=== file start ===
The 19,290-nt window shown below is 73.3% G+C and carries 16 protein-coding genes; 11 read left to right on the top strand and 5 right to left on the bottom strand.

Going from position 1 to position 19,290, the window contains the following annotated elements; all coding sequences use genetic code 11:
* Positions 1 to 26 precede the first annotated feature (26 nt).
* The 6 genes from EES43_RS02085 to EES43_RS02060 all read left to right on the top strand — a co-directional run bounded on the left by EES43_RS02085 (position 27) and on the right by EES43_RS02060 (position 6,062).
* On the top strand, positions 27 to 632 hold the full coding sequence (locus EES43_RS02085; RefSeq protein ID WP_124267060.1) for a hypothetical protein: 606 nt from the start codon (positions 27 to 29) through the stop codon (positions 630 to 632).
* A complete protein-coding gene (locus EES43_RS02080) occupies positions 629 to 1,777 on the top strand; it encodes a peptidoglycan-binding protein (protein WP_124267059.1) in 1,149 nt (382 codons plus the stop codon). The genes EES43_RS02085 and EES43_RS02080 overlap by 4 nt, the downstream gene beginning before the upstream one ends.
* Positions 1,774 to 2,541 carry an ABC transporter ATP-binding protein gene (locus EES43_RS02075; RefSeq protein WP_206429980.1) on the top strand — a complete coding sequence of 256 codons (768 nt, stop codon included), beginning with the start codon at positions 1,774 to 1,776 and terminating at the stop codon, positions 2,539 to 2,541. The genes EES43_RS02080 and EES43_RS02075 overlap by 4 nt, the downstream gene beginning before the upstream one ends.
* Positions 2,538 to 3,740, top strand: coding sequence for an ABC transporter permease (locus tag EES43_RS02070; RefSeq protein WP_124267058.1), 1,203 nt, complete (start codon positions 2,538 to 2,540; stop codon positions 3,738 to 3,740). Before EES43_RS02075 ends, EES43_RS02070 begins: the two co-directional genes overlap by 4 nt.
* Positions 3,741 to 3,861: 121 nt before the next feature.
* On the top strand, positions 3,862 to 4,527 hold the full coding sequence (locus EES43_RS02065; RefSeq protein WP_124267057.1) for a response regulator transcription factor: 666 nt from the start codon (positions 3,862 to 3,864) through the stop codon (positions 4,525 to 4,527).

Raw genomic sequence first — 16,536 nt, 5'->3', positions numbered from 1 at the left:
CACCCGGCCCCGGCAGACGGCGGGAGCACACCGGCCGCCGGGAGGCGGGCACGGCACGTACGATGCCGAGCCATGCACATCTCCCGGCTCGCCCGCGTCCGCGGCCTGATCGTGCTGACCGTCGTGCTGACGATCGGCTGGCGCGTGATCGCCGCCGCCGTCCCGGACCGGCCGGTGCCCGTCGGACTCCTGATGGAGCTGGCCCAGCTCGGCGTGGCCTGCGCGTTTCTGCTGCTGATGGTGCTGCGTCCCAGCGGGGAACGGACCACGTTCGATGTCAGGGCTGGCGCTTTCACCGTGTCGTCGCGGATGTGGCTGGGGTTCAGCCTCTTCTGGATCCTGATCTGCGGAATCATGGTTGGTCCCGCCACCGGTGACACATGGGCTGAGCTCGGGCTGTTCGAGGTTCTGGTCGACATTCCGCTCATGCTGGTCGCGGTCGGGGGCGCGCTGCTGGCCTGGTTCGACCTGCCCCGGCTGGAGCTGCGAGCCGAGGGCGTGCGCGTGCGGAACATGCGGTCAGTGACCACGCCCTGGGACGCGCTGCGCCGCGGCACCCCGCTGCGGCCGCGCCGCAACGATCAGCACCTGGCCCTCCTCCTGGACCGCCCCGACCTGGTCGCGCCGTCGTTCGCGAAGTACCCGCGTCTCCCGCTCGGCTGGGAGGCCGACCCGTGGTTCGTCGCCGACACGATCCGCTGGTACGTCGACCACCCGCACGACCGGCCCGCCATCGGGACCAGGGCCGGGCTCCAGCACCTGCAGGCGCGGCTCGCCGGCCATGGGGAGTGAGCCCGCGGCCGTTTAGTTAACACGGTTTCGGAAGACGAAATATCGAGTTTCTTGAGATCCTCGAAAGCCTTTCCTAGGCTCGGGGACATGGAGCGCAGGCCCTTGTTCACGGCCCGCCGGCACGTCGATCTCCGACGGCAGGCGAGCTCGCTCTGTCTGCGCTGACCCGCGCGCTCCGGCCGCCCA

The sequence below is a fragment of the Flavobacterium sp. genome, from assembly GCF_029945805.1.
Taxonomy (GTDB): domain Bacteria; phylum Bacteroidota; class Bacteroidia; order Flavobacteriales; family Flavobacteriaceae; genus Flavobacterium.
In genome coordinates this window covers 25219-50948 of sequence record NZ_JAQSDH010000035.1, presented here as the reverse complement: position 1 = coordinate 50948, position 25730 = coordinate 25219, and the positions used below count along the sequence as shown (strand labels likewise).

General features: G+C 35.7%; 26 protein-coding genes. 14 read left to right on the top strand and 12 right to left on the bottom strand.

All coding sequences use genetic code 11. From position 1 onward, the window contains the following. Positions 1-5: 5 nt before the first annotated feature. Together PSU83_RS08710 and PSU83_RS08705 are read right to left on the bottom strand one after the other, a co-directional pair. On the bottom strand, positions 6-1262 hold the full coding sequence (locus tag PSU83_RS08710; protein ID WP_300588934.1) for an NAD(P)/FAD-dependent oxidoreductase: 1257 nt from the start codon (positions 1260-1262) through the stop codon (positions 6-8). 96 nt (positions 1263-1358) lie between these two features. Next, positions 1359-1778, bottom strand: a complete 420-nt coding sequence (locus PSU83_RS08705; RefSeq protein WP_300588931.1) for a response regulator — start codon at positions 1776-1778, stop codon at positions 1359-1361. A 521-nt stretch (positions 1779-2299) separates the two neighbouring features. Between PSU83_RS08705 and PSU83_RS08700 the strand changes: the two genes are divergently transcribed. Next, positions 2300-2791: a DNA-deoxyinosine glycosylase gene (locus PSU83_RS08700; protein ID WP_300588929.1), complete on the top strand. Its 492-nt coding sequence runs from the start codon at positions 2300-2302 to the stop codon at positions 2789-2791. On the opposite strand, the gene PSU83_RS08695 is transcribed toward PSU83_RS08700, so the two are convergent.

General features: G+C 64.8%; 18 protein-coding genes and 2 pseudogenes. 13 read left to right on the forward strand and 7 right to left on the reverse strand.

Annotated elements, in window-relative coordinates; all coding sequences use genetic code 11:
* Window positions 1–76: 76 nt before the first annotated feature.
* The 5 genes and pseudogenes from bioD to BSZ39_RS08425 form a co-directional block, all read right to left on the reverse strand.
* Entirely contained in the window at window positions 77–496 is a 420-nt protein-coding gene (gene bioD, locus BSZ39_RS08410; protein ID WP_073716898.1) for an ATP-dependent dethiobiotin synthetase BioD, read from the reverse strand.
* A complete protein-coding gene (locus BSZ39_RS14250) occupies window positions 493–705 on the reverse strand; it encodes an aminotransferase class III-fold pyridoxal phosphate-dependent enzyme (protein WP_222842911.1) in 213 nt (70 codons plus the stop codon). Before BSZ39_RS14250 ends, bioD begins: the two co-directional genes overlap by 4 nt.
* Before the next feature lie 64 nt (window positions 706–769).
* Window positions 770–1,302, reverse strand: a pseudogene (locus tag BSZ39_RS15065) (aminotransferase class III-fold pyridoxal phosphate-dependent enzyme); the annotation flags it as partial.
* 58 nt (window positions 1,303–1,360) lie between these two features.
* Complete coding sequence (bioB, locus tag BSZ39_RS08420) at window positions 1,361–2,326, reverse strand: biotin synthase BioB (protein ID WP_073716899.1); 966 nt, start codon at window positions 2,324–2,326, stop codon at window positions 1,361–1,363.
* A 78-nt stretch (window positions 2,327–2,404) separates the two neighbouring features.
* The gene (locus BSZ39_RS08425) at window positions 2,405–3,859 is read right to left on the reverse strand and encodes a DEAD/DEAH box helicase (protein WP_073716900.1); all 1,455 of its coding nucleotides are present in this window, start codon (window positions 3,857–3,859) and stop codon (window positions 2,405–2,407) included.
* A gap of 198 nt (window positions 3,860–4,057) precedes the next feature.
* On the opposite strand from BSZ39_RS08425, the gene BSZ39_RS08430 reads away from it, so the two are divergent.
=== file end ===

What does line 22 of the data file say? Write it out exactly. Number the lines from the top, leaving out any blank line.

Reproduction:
* Entirely contained in the window at window positions 77–496 is a 420-nt protein-coding gene (gene bioD, locus BSZ39_RS08410; protein ID WP_073716898.1) for an ATP-dependent dethiobiotin synthetase BioD, read from the reverse strand.